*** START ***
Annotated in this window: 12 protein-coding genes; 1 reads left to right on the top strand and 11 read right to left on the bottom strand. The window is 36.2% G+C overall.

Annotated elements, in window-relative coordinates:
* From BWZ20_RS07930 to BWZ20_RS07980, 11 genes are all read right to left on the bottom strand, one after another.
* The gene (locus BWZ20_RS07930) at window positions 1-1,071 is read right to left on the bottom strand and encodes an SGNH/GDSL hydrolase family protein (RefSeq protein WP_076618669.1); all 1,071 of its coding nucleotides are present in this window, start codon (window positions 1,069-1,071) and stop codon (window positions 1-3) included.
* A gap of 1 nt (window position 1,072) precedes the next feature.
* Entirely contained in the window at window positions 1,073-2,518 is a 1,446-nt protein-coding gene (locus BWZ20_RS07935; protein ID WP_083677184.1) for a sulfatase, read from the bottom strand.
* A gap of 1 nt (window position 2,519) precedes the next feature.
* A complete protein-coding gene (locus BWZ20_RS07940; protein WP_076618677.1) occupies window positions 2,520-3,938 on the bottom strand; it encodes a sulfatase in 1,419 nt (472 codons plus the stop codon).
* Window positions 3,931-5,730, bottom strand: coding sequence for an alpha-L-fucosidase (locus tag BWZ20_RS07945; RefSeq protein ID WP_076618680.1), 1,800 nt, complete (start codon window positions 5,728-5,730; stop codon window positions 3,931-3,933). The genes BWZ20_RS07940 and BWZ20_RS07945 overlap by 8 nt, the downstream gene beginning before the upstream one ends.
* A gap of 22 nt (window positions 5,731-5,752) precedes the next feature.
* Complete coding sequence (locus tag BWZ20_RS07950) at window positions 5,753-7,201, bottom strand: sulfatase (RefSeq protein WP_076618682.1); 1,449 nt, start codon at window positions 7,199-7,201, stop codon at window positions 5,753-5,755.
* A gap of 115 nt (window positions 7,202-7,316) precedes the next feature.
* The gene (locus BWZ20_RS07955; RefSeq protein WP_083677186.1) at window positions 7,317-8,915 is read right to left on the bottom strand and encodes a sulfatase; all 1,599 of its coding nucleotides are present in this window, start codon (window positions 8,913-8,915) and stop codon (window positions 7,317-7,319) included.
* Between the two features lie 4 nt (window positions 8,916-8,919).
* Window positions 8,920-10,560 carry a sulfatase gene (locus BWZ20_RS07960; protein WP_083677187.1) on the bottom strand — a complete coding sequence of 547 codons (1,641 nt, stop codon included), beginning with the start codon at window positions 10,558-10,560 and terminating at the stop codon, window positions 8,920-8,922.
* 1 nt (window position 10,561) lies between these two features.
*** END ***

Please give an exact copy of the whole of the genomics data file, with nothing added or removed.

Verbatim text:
Annotated in this window: 12 protein-coding genes; 1 reads left to right on the top strand and 11 read right to left on the bottom strand. The window is 36.2% G+C overall.

Annotated elements, in window-relative coordinates:
* From BWZ20_RS07930 to BWZ20_RS07980, 11 genes are all read right to left on the bottom strand, one after another.
* The gene (locus BWZ20_RS07930) at window positions 1-1,071 is read right to left on the bottom strand and encodes an SGNH/GDSL hydrolase family protein (RefSeq protein WP_076618669.1); all 1,071 of its coding nucleotides are present in this window, start codon (window positions 1,069-1,071) and stop codon (window positions 1-3) included.
* A gap of 1 nt (window position 1,072) precedes the next feature.
* Entirely contained in the window at window positions 1,073-2,518 is a 1,446-nt protein-coding gene (locus BWZ20_RS07935; protein ID WP_083677184.1) for a sulfatase, read from the bottom strand.
* A gap of 1 nt (window position 2,519) precedes the next feature.
* A complete protein-coding gene (locus BWZ20_RS07940; protein WP_076618677.1) occupies window positions 2,520-3,938 on the bottom strand; it encodes a sulfatase in 1,419 nt (472 codons plus the stop codon).
* Window positions 3,931-5,730, bottom strand: coding sequence for an alpha-L-fucosidase (locus tag BWZ20_RS07945; RefSeq protein ID WP_076618680.1), 1,800 nt, complete (start codon window positions 5,728-5,730; stop codon window positions 3,931-3,933). The genes BWZ20_RS07940 and BWZ20_RS07945 overlap by 8 nt, the downstream gene beginning before the upstream one ends.
* A gap of 22 nt (window positions 5,731-5,752) precedes the next feature.
* Complete coding sequence (locus tag BWZ20_RS07950) at window positions 5,753-7,201, bottom strand: sulfatase (RefSeq protein WP_076618682.1); 1,449 nt, start codon at window positions 7,199-7,201, stop codon at window positions 5,753-5,755.
* A gap of 115 nt (window positions 7,202-7,316) precedes the next feature.
* The gene (locus BWZ20_RS07955; RefSeq protein WP_083677186.1) at window positions 7,317-8,915 is read right to left on the bottom strand and encodes a sulfatase; all 1,599 of its coding nucleotides are present in this window, start codon (window positions 8,913-8,915) and stop codon (window positions 7,317-7,319) included.
* Between the two features lie 4 nt (window positions 8,916-8,919).
* Window positions 8,920-10,560 carry a sulfatase gene (locus BWZ20_RS07960; protein WP_083677187.1) on the bottom strand — a complete coding sequence of 547 codons (1,641 nt, stop codon included), beginning with the start codon at window positions 10,558-10,560 and terminating at the stop codon, window positions 8,920-8,922.
* 1 nt (window position 10,561) lies between these two features.